What would you expect from a nurse from Greece who works in a hospital in the UK? To be able to talk about the environment in English or to give an English speaking patient clear and detailed instructions on how to take medication? You’d expect from a Greek hairdresser who runs a beauty salon in Nottingham to be able to explain the latest techniques they use for hair dying than talking about how she spent her summer holidays, wouldn’t you?
A Greek secretary who works either abroad or in a multinational company in Greece needs the relevant vocabulary to arrange appointments with clients, to write, send and answer emails, to write meeting minutes, or keep track of what was decided during the meeting, to manage office activity and time etc.
Can a certificate in General English cover the skills and competences these people need in the workplace? The answer is obvious. These people undoubtedly need general English vocabulary but what they need most is the acquisition of awareness, knowledge, skills, and attitudes relating to occupations in various sectors of economic and social life and which may lead to qualifications.
Technical and Vocational Education and Training (TVET) qualifications are particularly suitable for:
- Adults in part-time provision
- Adults in the workplace
- Adults in full-time learning
- Young adults (16-19) who wish to get a vocational qualification for study or work purposes.
Vocational qualifications on offer include:
- Business and Administration
- Customer Service
- Health and Social Care
- Secretarial studies
- Food hygiene
- Sales and marketing...and many more
English for Specific Purposes: What does it mean? Why is it different?
Growth of ESP
From the early 1960’s, English for Specific Purposes (ESP) has grown to become one of the most prominent areas of EFL teaching today.
Its development is reflected in the increasing number of universities offering an MA in ESP and in the number of ESP courses offered to overseas students in English speaking countries.
What is ESP?
- ESP may be related to or designed for specific disciplines
- ESP may use, in specific teaching situations, a different methodology from that of General English
- ESP is likely to be designed for adult learners, either at a tertiary level institution or in a professional work situation. It could, however, be for learners at secondary school level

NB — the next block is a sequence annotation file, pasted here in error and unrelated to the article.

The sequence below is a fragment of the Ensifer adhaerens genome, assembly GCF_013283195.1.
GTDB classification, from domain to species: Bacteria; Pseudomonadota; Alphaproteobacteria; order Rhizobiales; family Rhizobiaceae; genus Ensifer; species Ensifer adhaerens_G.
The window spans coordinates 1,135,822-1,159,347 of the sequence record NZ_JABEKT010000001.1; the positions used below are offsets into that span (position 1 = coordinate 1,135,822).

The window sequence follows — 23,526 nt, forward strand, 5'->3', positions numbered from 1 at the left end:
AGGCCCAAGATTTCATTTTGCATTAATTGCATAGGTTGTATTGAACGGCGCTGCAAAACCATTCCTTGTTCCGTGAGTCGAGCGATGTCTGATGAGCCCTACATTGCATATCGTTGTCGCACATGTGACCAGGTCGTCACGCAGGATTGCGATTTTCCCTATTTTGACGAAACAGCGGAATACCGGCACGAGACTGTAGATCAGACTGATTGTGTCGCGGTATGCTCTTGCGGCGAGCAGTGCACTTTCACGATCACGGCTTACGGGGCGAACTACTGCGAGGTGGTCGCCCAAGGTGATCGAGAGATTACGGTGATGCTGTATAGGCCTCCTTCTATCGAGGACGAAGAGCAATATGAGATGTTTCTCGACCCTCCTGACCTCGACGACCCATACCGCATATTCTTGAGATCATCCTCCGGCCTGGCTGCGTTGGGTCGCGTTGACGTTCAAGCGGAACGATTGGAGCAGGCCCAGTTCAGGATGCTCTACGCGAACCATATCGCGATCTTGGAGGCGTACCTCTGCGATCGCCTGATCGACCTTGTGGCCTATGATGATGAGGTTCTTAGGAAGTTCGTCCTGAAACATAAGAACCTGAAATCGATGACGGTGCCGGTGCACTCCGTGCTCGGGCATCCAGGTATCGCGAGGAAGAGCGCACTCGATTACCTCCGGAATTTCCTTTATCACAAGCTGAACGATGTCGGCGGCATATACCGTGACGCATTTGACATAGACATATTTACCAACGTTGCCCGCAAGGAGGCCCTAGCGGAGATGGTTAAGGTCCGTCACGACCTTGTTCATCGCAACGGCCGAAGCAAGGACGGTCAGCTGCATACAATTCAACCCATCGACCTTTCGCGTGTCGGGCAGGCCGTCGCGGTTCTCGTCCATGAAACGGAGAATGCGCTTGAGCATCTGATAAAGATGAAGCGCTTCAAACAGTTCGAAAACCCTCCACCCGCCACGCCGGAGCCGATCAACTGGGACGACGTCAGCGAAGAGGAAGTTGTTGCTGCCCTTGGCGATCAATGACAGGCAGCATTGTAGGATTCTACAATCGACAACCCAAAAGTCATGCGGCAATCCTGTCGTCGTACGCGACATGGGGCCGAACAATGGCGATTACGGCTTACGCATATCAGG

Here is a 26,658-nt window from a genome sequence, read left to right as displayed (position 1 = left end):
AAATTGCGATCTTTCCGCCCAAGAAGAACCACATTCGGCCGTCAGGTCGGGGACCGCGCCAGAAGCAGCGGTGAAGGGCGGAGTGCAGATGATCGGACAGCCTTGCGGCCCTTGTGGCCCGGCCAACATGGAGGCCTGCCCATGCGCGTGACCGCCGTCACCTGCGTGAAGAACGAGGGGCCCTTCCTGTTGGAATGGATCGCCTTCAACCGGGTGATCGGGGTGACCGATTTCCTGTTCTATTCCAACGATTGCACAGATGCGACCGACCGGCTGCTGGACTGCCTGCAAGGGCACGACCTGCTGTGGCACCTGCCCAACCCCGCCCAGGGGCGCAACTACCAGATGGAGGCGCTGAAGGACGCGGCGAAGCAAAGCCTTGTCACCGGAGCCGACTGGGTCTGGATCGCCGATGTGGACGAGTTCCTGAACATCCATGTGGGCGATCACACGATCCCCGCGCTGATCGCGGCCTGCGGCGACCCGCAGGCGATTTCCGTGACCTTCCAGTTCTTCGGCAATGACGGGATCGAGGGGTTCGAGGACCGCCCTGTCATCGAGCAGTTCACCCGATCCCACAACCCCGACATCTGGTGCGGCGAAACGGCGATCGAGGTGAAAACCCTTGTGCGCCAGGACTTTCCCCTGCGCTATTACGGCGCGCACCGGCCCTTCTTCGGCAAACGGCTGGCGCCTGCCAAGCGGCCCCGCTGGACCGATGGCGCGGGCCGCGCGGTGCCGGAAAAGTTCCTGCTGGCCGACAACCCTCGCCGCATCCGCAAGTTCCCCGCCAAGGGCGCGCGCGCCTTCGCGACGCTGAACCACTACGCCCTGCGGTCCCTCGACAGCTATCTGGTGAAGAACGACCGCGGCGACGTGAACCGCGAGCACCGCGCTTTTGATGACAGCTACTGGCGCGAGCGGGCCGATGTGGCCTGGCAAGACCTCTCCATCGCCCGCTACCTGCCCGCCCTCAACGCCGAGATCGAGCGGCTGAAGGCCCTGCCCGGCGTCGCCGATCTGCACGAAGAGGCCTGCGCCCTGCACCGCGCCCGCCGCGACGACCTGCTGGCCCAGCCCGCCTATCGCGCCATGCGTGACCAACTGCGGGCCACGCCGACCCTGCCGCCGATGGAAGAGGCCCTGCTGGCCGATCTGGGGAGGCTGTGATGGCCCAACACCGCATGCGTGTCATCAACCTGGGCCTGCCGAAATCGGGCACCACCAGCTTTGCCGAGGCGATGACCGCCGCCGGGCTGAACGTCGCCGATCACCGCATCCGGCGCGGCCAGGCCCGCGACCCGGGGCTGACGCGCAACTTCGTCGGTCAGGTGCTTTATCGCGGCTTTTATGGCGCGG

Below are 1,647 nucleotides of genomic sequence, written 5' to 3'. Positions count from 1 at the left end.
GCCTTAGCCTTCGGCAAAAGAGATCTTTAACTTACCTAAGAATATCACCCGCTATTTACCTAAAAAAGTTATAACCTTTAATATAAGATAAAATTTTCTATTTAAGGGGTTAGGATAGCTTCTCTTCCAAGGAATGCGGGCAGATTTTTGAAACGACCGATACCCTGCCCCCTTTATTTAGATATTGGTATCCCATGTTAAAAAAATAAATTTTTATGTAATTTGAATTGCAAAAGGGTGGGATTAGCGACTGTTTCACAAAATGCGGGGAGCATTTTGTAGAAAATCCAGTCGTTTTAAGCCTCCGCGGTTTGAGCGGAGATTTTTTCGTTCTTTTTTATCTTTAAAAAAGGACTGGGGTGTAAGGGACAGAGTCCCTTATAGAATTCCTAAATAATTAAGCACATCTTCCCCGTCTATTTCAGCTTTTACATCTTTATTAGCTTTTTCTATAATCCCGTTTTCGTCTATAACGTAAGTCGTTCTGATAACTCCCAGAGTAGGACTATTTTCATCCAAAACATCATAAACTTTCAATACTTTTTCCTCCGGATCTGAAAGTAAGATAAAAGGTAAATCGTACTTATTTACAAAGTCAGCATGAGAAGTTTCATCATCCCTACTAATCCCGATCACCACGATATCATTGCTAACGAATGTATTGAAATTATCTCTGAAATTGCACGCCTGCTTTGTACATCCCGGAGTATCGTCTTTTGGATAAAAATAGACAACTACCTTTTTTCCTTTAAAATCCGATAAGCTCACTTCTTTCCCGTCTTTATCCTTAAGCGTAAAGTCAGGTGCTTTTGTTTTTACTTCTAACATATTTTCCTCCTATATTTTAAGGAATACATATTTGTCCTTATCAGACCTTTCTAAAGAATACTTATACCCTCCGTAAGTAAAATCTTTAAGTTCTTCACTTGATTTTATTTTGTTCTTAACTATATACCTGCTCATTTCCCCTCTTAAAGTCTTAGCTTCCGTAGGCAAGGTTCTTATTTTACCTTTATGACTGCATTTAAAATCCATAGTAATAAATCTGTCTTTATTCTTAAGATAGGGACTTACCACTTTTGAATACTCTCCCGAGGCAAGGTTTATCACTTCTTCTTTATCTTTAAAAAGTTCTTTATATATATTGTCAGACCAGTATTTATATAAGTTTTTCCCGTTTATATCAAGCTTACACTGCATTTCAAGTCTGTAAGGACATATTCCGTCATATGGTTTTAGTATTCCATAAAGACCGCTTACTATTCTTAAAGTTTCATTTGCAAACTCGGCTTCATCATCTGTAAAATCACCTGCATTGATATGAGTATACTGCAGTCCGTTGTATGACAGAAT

- ESP is generally designed for intermediate or advanced students.
Is ESP different to General English?
Hutchinson et al. (1987:53) answer this quite simply, “in theory nothing, in practice a great deal”.
The Future of ESP
The ESP community is growing and flourishing. New members join with confidence and existing members carry on the practices which have brought ESP to the position it has in EFL teaching today. In Greece, in particular, ESP is still in its infancy so now it’s the ideal time to form such a consensus.
Qualifications available in the Greek market
Some years ago, Express Publishing and the University of Greenwich launched a partnership to develop and establish the Vocational English Certification (VEC). INTERVENG is a division of Express Publishing, set up with the sole purpose of administering the VEC assessment and examination model.
The structure of the examination is designed to meet the requirements of various fields taught in vocational schools, technical colleges, institutes and universities.
The 60-minute examination is administered online at UNICERT/ Express Publishing authorized examination centers.
OET is a well-respected international English language test for the healthcare sector. Established in the late 1980s under contract to the Australian Federal Government, OET continues to remain relevant through continuous research and validation.
Since 2013 OET has been owned by Cambridge BoxHill Language Assessment, a venture between Cambridge Assessment English and Box Hill Institute. Box Hill Institute is a leading Australian vocational and higher education provider, active both in Australia and overseas.
The test is administered in Greece by HEC (Hellenic English Council)
The Test of Legal English Skills (TOLES) assesses the English language skills required by the legal profession and sectors related to law.
TOLES tests the following skills:
- knowledge and use of vocabulary relevant in the global commercial market
- writing formal letters and communicating by email
- the ability to follow a course of legal study where the instruction is in English
- reading and writing complex law documentation
- the language of negotiating
- grammatical accuracy.
TOLES is administered by
- British Council – Athens and Thessaloniki
- Nomiki Bibliothiki Group
- Peloponnese Examination Network (PEN)
- Hellenic American Union
- The Pyramid Group Greece
- Globalcitizen Educational Organization
- E.D.U. Standards
- Greek Law in English
- Lord Byron School (Thessaloniki)